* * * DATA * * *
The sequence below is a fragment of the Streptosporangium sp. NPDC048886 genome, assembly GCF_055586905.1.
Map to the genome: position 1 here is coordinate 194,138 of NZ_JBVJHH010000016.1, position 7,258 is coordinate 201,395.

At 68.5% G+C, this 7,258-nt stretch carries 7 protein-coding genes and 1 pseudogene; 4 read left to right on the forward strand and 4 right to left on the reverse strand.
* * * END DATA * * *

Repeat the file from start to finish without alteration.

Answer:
The sequence below is a fragment of the Streptosporangium sp. NPDC048886 genome, assembly GCF_055586905.1.
Map to the genome: position 1 here is coordinate 194,138 of NZ_JBVJHH010000016.1, position 7,258 is coordinate 201,395.

At 68.5% G+C, this 7,258-nt stretch carries 7 protein-coding genes and 1 pseudogene; 4 read left to right on the forward strand and 4 right to left on the reverse strand.